Football Team

The Give: Tress Way encourages Children's Hospital support

Football Team

Washington punter Tress Way will never forget his visit with an 18- to 24-month-old baby boy and his family at the Inova L.J. Murphy Children's Hospital in Fairfax, Va., hoping the arduous treatments would cure the boy's cancer.

"Oh man, that got me," Way told NBC Sports Washington. "I don't know as a punter if I'm supposed to be that tough, but any kind of toughness I thought I had when I walked out of that room, man, I hit the floor. I'm not lying. My butt went right on the floor. I started crying, my wife gave me a hug and she's like, 'I know, I'm sorry.' It just breaks your heart."

Way began visiting the children's hospital when his wife, Briana, moved with him to Virginia, and he knows firsthand the benefits outside support can have on families of patients. Along with Easterns Automotive Group's "The Give" initiative, Way wants everyone to know that you don't have to be an NFL player to make a difference in the lives of those affected. 

"Everybody can do something, it's just a matter of whether or not you're going to do something," Way said. "Everyone has an opportunity, and that's what I think is so cool about Eastern Motors and the way that they give and their donations. I think it's so awesome the support that can be done. And I think the more people know about it and what's been done, I think more and more progression will take place."

 

Regarding the boy who made him break down after visiting his hospital bedside, Way said he was glad to see him make a full recovery a year later and even saw pictures of him online with a full head of hair. 

"I can tell you just from the times I spent in there, they're just going about life. They got dealt a crappy hand and they're fighting, and their families are hoping and praying," Way said. "And you have incredible hospitals like the Children's hospitals that do unbelievable work."

Way got involved with the Inova Children's Hospital when his wife, Brianna, moved to Virginia with him and told him she wanted to become a pediatric nurse there. Way was moved, and when she texted him about families who were big Burgundy and Gold fans, he was excited to visit.

"You talk about the spirit and the attitude of not only the families, but these kids. I remember one time my wife had to work on Christmas, and there was two families, one was about a 14- or 15-year-old girl. And then there was a 18- to 24-month-old little boy and his family...First I got to see the girl and the way she lit up whenever I walked into the room and she was all excited just because I had the jersey on."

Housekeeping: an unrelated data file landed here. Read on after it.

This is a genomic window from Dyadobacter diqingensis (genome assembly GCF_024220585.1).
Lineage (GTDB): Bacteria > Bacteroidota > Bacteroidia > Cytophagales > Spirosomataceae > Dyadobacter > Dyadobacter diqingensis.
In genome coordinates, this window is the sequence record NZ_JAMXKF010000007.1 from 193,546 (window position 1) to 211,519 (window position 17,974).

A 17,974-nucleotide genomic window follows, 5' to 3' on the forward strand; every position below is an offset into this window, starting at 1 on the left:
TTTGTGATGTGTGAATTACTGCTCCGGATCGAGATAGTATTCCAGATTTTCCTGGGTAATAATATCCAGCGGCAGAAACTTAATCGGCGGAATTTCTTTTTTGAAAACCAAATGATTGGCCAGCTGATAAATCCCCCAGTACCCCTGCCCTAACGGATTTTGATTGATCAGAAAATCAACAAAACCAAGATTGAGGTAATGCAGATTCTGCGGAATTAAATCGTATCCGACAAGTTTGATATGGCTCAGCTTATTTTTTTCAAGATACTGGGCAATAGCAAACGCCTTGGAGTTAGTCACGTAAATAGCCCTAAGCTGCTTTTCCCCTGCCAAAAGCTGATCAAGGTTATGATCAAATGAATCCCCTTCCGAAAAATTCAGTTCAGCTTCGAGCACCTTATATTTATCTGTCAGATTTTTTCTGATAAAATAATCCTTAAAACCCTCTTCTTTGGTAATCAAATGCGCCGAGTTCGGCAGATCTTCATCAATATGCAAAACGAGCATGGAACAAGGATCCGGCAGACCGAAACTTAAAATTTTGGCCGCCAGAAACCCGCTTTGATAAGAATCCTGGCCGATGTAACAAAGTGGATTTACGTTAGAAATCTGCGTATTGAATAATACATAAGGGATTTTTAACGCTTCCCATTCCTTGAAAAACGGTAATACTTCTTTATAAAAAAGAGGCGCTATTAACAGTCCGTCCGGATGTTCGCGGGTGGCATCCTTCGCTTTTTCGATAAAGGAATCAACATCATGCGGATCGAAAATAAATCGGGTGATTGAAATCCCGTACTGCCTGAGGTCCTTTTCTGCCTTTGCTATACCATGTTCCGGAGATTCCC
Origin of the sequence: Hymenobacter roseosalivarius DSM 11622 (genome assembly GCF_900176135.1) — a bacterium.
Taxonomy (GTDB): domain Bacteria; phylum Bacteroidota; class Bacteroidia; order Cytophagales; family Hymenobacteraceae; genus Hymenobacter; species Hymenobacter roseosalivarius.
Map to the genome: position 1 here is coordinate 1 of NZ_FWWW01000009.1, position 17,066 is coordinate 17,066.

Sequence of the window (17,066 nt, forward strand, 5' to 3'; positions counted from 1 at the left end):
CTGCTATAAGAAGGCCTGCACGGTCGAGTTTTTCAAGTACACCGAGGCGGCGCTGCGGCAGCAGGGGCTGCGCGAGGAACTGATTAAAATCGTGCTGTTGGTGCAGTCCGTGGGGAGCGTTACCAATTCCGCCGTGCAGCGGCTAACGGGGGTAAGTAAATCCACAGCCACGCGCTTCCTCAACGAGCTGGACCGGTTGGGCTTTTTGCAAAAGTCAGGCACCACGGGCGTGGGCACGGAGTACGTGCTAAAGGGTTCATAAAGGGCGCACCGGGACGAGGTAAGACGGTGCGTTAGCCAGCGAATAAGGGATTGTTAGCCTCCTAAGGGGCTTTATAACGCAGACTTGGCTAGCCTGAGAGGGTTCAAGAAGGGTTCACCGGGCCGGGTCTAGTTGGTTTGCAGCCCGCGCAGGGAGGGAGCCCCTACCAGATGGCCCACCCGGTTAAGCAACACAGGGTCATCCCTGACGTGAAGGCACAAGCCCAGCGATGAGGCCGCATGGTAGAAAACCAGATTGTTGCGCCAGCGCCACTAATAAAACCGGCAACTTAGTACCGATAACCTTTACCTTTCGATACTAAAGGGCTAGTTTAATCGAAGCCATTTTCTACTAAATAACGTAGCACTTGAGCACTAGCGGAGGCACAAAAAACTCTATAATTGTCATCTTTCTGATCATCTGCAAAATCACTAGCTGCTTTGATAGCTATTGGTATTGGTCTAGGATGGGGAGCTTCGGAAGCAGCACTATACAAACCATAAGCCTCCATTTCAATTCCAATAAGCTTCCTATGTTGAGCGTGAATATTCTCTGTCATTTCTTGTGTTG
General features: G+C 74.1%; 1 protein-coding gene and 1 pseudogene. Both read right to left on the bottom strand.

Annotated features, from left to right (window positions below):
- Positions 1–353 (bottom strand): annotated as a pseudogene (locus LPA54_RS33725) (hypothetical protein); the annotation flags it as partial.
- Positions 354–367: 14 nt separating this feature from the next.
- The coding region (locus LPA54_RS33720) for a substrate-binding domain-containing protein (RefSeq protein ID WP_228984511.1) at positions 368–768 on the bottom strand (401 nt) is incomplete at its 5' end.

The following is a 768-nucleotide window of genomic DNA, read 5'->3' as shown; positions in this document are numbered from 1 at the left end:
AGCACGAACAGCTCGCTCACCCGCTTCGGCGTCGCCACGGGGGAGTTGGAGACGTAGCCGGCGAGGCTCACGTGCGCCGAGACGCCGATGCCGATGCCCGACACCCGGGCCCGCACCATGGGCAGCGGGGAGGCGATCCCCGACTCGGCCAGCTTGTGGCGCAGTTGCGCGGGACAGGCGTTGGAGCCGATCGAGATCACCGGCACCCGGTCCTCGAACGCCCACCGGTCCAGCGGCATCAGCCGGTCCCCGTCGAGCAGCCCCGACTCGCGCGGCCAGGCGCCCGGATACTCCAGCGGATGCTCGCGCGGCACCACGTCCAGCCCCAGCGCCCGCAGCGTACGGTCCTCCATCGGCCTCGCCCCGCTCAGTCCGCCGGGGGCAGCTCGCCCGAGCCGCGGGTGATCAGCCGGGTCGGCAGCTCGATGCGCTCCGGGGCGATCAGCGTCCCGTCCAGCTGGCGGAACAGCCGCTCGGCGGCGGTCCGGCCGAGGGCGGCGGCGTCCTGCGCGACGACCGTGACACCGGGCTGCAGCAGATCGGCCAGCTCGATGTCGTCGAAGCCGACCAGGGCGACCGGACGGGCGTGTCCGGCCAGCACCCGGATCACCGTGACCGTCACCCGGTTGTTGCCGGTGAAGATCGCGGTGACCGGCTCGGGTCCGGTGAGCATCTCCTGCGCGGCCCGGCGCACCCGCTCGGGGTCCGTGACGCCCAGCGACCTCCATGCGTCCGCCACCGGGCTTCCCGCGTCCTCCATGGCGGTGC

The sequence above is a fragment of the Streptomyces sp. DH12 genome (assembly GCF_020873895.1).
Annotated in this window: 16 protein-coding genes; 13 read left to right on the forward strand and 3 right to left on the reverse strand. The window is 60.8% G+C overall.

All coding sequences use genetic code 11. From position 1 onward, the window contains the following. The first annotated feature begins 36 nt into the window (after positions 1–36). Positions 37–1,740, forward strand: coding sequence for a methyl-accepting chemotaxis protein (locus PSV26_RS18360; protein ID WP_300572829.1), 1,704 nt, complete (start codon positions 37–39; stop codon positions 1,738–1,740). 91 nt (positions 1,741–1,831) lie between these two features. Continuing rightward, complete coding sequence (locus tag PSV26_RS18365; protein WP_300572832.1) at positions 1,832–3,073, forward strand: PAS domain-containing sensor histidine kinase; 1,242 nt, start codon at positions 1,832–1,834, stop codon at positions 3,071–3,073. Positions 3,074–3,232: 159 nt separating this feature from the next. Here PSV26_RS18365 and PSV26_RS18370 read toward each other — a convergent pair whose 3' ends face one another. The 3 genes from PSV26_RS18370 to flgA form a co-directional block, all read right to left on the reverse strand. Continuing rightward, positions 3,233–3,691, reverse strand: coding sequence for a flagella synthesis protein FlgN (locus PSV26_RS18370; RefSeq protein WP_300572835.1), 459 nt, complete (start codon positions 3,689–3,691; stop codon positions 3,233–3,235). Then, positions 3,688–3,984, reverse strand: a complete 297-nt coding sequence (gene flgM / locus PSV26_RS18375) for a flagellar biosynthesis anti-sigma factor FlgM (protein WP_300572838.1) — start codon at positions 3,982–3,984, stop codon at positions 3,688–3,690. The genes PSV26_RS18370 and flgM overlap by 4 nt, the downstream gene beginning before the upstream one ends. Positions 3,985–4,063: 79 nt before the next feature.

Way recalled when Briana would joke with the teenage girl to not flirt with her husband while she was in the room, but especially the memories and pictures he got to take with her and her family. He now gives the family tickets to come to games from time to time, and even gave the girl his jersey. 

It's a method of giving back in which Way is particularly fond of now that he has children of his own. 

"You have to understand what it's like for me as a ballplayer. Like, I get to go play football on Sundays, and there are kids that are battling for their lives," Way said. "There are families that, now that my wife and I have children now, just that feeling every single day of that hope, and attitude, and everything you're trying to have. And then you get to walk into a room and just because you have a jersey on, it just changes their day, that they're excited to see you. So shame on me if there's a fan in the hospital that just wants to see me and I pass up on that opportunity."

But whether you're an NFL punter of these children's favorite team or not, any support or donations to organizations like the Make-A-Wish Foundation goes further than you can ever imagine. 

"You may not be able to throw a jersey on and take a picture with a 14-year-old girl or hang out with a girl, but you can do something," Way said. 

 

"And it's just the ultimate encouragement that I could ever give people because having gone in there and having a wife where that's her career, you just don't know about it unless you're there. I don't want to say it's as good for you as it is for those families, but having seen both, it's a win-win if you can support those families and help those hospitals."

To support Inova L.J. Murphy Children's Hospital, click here.